{
	require_once('foo/' . $classname . '.php');
}

function autoload_bar($classname)
{
	require_once('bar/' . $classname . '.php');
}

spl_autoload_register('autoload_foo');
spl_autoload_register('autoload_bar');
spl_autoload_register('spl_autoload'); // Default SPL Autoloader
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Autoload is great PHP feature that helps you very much... The perfomance wouldn't suffer if will use the smart taxonomy like: 1. every library stays in the folders "packages" 2. every class is located by replacing the "_" in the class name with the "/" and adding a ".php" at the end class = My_App_Smart_Object file = packages/My/App/Smart/Object.php

The benefits of this approach(used by almost any framework) is also a smarter organization of your code :-)

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Hunting for files all over the place will make things slower (many more disk hits). Loading all of your classes in case you might need them will make things take more memory. Specifying which classes you need in every file is difficult to maintain (i.e. they don't get removed if they're no longer used).

The real question is which of these is more important to you? They're all tradeoffs, in the end, so you have to pick one. It's arguable, though, that most of the overhead in the second and third options has to do with actually compiling the code. Using something like APC can significantly reduce the overhead of loading and compiling every class on every page load.

Given the use of APC, I would likely take the approach of dividing up my code into modules (e.g. the web interface module, the database interaction module, etc.) and have each of those modules import all the classes for their module, plus classes from other modules they may need. It's a tradeoff between the last two, and I've found it works well enough for my needs.

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I tend to use a simple approach where __autoload() consults a hash mapping class names to relative paths, which is contained in a file that's regenerated using a simple script which itself performs the recursive search.

This requires that the script be run when adding a new class file or restructuring the code base, but it also avoids "cleverness" in __autoload() which can lead to unnecessary stat() calls, and it has the advantage that I can easily move files around within my code base, knowing that all I need to do is run a single script to update the autoloader.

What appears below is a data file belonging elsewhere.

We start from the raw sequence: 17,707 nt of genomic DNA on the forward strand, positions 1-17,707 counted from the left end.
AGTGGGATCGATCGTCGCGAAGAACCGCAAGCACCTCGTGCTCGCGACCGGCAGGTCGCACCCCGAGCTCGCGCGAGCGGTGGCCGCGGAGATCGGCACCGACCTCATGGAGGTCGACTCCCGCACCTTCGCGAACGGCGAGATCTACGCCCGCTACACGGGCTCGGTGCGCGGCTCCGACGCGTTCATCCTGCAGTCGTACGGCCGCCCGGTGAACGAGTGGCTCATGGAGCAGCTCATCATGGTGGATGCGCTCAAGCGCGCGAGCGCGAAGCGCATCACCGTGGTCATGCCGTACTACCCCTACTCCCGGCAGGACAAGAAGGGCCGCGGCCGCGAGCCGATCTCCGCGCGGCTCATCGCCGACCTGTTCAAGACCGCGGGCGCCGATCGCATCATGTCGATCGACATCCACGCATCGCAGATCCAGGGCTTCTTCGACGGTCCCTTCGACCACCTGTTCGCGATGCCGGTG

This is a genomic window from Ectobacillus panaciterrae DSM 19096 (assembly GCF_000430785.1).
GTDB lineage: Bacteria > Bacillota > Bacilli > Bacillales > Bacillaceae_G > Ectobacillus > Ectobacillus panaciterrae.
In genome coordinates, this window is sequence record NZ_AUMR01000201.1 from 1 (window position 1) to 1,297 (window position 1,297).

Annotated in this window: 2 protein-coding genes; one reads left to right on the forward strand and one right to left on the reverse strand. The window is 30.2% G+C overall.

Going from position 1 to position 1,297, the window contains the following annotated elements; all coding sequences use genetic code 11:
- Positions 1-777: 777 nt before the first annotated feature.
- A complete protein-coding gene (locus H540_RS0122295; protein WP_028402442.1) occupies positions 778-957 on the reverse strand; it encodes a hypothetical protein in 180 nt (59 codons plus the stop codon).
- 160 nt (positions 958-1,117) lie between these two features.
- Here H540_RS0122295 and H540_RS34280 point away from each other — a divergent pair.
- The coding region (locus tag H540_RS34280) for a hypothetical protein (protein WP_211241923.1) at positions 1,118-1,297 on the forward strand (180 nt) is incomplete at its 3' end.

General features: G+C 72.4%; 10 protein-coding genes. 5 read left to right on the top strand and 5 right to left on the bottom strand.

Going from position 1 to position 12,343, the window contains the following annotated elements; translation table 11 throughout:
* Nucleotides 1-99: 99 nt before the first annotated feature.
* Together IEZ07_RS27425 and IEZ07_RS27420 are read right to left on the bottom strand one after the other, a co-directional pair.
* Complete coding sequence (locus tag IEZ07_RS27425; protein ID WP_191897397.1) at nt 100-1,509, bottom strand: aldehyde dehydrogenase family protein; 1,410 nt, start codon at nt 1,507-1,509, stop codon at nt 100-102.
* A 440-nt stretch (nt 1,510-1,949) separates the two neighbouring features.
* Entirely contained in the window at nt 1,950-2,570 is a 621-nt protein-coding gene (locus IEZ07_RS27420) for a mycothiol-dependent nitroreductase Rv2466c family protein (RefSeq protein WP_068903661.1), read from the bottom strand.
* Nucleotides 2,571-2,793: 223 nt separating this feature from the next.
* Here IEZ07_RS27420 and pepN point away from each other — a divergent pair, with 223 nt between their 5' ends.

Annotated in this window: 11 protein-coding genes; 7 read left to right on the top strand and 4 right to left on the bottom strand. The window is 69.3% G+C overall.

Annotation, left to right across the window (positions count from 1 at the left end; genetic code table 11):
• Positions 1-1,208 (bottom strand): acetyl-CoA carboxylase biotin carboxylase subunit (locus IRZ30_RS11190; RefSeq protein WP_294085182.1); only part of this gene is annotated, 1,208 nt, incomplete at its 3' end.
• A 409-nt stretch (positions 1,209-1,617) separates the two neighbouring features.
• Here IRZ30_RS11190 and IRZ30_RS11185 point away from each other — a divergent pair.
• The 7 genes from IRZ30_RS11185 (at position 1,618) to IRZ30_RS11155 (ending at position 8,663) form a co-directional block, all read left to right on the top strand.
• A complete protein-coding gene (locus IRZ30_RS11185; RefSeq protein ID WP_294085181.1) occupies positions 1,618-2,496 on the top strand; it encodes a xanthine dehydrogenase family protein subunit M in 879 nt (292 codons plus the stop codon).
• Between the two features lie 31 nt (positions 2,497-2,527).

The script itself recursively inspects my includes/ directory, and assumes that any PHP file not named in a short list of exclusions (the autoloader itself, plus some other standard files I tend to have) contains a class of the same name.

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Zend Framework's approach is to do autoload based on the PEAR folder standard (Class_Foo maps to /Class/Foo.php), however rather than using a set base path it uses the include_path.

The problem with their approach is there's no way to check beforehand if a file exists so the autoload will try to include a file that doesn't exist in any of the include_path's, error out, and never give any other autoload functions registered with spl_autoload_register a chance to include the file.

So a slight deviation is to manually provide an array of base paths where the autoload can expect to find classes setup in the PEAR fashion and just loop over the base paths:

<?php
//...
foreach( $paths as $path )
{
    if( file_exists($path . $classNameToFilePath) )
        include $path . $classNameToFilePath;
}
//...
?>

Granted you'll kinda be search but for each autoload you'll only be doing at worst n searches, where n is the number of base paths you are checking.

But if you find yourself still having to recursively scan directories the question is not "Will autoload hurt my performance," the question should be "why am I tossing my class files around in a random structure?" Sticking to the PEAR structure will save you so many headaches, and even if you decide to go with manually doing your includes as opposed to autoload, there will be no guessing as to where the class files are located when you do your include statements.